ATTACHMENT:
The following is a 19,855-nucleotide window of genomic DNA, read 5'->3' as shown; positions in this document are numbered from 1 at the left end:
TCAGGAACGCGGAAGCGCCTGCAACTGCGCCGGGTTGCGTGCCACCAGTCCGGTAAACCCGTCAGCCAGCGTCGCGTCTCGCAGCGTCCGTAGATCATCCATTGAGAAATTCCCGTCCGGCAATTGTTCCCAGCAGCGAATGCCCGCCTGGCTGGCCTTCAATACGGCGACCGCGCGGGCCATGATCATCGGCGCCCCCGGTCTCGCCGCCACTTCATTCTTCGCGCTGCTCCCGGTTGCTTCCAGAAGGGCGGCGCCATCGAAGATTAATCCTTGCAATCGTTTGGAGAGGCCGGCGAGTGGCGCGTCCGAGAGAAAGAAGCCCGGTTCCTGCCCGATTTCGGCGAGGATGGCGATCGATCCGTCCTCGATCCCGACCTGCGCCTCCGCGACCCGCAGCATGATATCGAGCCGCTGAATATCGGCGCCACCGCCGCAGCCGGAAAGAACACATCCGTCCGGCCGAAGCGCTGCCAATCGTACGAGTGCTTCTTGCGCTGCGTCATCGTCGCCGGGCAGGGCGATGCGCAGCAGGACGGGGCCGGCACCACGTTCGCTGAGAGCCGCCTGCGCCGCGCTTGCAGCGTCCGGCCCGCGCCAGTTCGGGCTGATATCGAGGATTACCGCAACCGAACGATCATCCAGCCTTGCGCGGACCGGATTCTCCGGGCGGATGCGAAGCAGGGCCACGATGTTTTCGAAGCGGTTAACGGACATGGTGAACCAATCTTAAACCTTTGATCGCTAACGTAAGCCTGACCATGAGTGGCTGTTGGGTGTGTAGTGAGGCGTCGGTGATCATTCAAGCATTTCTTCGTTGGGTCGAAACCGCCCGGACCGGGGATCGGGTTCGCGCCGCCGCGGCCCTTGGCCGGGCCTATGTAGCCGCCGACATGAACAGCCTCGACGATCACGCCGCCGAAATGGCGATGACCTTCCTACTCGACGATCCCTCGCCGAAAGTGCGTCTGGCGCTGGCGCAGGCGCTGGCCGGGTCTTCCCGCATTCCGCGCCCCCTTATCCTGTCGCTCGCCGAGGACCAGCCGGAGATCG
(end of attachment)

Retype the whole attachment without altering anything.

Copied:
The following is a 19,855-nucleotide window of genomic DNA, read 5'->3' as shown; positions in this document are numbered from 1 at the left end:
TCAGGAACGCGGAAGCGCCTGCAACTGCGCCGGGTTGCGTGCCACCAGTCCGGTAAACCCGTCAGCCAGCGTCGCGTCTCGCAGCGTCCGTAGATCATCCATTGAGAAATTCCCGTCCGGCAATTGTTCCCAGCAGCGAATGCCCGCCTGGCTGGCCTTCAATACGGCGACCGCGCGGGCCATGATCATCGGCGCCCCCGGTCTCGCCGCCACTTCATTCTTCGCGCTGCTCCCGGTTGCTTCCAGAAGGGCGGCGCCATCGAAGATTAATCCTTGCAATCGTTTGGAGAGGCCGGCGAGTGGCGCGTCCGAGAGAAAGAAGCCCGGTTCCTGCCCGATTTCGGCGAGGATGGCGATCGATCCGTCCTCGATCCCGACCTGCGCCTCCGCGACCCGCAGCATGATATCGAGCCGCTGAATATCGGCGCCACCGCCGCAGCCGGAAAGAACACATCCGTCCGGCCGAAGCGCTGCCAATCGTACGAGTGCTTCTTGCGCTGCGTCATCGTCGCCGGGCAGGGCGATGCGCAGCAGGACGGGGCCGGCACCACGTTCGCTGAGAGCCGCCTGCGCCGCGCTTGCAGCGTCCGGCCCGCGCCAGTTCGGGCTGATATCGAGGATTACCGCAACCGAACGATCATCCAGCCTTGCGCGGACCGGATTCTCCGGGCGGATGCGAAGCAGGGCCACGATGTTTTCGAAGCGGTTAACGGACATGGTGAACCAATCTTAAACCTTTGATCGCTAACGTAAGCCTGACCATGAGTGGCTGTTGGGTGTGTAGTGAGGCGTCGGTGATCATTCAAGCATTTCTTCGTTGGGTCGAAACCGCCCGGACCGGGGATCGGGTTCGCGCCGCCGCGGCCCTTGGCCGGGCCTATGTAGCCGCCGACATGAACAGCCTCGACGATCACGCCGCCGAAATGGCGATGACCTTCCTACTCGACGATCCCTCGCCGAAAGTGCGTCTGGCGCTGGCGCAGGCGCTGGCCGGGTCTTCCCGCATTCCGCGCCCCCTTATCCTGTCGCTCGCCGAGGACCAGCCGGAGATCG